Broncos, Tebow Stun Jets, 17-13: Post-game Breakdown

The Jets are not mathematically eliminated so there’s still a chance, right?

They needed this game in the worst way. They are more talented than the Broncos, they were one down in the wild card race, and they just didn’t do it.

The defense couldn’t stop Tebow on a 95 yard, fourth quarter, game winning drive after not letting him do anything all game. Literally. When was the last time the Jets forced so many three and outs? The final drive started with Leonhard just missing Eddie Royal in the Broncos’ own end zone for the safety  and possession and ended with a 20 yard Tebow touchdown run when the Jets all out blitzed and missed.

There were two fumbles – one on the goal line by rookie Bilal Powell in his first game, which lineman Matt Slauson picked up and stepped over the line for a touchdown, and then one by Joe McKnight on a return and a good runback that they didn’t recover. Powell gets a pass because this was his first game ever. And sure, the Broncos didn’t turn McKnight’s fumble into anything, but that would have been a decent shot for the Jets after Mark Sanchez threw a pick six the play before (we’ll come back to Sanchez). The special teams had a bad night, giving up a 67 yard return. TJ Conley put up a 13 yard punt that led to a field goal. Nick Folk missed two pretty long field goals.

The offensive line wasn’t great. Sanchez was sacked three times, was hurried at least eight times, and hit at least three times. Right tackle Wayne Hunter, who's having an average season at best, was lit up by rookie Von Miller, allowing 1.5 sacks, two QB hits, and one hurry (according to ESPN). It should be noted that Miller hit Sanchez late at least once and maybe twice, without getting flagged, and should be fined for it by the NFL. Shonn Greene was injured early and didn’t return, leaving McKnight as the team’s main running back, so the running game was anemic. There was some kind of screw up between Sanchez and McKnight where neither caught the snap and Sanchez had to run and recover the fumble. That resulted in a punt on 4th and 27.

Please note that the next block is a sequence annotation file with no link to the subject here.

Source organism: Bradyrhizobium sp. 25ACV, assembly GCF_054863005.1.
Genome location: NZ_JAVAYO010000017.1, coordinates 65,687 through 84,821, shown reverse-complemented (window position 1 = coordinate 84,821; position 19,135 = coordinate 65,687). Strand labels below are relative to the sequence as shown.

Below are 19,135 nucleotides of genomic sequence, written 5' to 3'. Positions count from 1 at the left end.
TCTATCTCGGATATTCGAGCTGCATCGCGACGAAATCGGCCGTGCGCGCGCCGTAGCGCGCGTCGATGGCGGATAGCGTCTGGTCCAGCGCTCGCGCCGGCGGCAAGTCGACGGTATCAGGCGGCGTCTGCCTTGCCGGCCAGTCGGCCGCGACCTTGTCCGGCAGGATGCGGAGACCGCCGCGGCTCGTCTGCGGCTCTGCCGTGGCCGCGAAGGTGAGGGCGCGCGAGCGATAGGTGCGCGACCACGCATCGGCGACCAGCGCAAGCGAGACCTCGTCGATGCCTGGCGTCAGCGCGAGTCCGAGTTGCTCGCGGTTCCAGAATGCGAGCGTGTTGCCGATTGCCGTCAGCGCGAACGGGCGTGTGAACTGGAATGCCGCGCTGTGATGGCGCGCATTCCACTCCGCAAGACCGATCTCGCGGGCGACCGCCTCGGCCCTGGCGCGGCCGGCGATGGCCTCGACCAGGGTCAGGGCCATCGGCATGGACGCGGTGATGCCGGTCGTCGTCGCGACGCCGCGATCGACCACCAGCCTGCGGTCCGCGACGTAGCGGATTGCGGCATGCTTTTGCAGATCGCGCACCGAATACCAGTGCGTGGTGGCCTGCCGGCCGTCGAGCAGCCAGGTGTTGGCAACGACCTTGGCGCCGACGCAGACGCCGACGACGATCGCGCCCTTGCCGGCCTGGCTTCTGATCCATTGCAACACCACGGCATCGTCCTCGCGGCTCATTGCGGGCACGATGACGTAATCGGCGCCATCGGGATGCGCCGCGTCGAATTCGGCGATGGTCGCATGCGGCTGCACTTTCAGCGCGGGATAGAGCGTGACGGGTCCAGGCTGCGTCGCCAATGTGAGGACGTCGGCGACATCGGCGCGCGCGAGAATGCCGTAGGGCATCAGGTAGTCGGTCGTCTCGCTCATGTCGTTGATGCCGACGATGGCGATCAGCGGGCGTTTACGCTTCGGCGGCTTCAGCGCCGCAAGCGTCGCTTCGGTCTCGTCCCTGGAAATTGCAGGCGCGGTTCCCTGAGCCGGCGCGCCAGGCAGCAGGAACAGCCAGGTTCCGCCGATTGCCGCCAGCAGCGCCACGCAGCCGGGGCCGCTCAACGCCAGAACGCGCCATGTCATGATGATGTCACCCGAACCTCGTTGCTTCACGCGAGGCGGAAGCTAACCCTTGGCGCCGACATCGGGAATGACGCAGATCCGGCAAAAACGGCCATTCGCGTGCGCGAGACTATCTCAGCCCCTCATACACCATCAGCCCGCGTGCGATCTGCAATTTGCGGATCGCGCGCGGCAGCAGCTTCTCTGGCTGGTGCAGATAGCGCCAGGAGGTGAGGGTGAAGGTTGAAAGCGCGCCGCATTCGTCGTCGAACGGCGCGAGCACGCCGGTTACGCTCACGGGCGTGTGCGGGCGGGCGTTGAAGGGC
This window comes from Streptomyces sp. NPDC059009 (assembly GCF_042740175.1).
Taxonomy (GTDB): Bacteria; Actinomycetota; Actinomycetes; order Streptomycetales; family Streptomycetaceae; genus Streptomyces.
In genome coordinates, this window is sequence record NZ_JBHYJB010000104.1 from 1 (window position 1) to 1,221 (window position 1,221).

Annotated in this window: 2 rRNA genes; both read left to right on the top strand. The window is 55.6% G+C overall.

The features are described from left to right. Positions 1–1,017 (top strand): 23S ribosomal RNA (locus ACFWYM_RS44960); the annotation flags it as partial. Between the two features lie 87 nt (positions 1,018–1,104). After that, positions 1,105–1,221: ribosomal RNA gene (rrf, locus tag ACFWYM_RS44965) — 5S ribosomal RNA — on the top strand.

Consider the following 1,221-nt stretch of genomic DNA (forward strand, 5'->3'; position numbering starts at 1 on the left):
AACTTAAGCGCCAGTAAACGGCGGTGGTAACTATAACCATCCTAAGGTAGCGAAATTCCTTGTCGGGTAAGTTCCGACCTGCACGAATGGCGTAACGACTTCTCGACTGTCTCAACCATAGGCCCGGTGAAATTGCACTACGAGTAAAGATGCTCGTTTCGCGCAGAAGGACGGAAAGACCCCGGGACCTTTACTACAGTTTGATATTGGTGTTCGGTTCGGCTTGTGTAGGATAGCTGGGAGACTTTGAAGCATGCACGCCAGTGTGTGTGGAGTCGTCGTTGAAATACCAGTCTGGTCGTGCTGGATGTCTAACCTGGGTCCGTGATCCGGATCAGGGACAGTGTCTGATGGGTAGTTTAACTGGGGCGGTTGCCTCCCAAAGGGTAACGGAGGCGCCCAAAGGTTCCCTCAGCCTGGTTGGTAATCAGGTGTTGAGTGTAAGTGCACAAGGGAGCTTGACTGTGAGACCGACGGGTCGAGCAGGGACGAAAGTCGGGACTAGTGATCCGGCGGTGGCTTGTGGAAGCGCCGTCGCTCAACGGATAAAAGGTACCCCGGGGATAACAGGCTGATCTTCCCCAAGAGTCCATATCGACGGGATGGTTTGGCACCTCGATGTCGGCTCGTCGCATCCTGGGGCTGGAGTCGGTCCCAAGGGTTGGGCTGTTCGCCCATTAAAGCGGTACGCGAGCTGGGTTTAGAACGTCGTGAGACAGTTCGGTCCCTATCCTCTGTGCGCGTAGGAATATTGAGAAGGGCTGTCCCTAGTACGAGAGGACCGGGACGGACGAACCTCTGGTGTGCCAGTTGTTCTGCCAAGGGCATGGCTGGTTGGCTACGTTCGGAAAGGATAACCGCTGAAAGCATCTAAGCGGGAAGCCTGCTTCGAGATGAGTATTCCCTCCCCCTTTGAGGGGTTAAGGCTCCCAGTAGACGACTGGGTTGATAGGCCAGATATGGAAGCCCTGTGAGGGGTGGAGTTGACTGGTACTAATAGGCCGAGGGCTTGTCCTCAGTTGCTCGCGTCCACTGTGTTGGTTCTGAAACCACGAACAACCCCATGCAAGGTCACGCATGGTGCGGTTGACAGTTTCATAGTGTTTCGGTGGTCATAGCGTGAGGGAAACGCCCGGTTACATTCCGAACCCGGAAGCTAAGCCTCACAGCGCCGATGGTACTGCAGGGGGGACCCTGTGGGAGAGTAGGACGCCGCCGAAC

There are built in excuses for this game. Patriots hangover, short week, no prep time, Denver’s thin air, Tomlinson and Kerley out, whatever.

But the Jets still should have won. Michael Kay said on his radio show Wednesday afternoon that if the Jets lost this game, it’s because they just weren’t good enough.

They weren’t. They aren’t. Their playoff hopes, even for a wild card, are now in serious jeopardy when one week ago, they were right on the edge of taking the division. Yeah, the Jets could theoretically go 11-5. The talent is there and the schedule isn’t difficult, but the team that has shown up to these last two games is not going to run the table. The quarterback that has shown up is not going to win games the way he’s currently performing.

[caption id="attachment_336" align="alignleft" width="300" caption="Mark Sanchez (6) and Tim Tebow (15). Photo by Barry Gutierrez // the AP."][/caption]

Before the Jets beat the Bills, I wrote an article sticking up for Mark Sanchez, because I felt he was getting a raw deal. I was doing it before it was cool, before the win against Buffalo and during the bye week when nobody was sold on the Jets. Even in the bad loss to New England, Sanchez probably got more blame than he deserved.

But in this game, with LT already out, Greene going down early and the running game on the shoulders of Joe McKnight and a rookie in his first ever professional game, Mark Sanchez was literally the last line of offense. He had to be the man, and he just wasn’t that guy.

For the second game in a row, he threw the pick six. He didn’t convert on third down. He was inaccurate. He was completely uninspiring. If the Jets are ever going to win anything, they might have to do it without Mark Sanchez, because in what was supposed to be his breakout year, he’s been nothing but average and sometimes, flat out bad.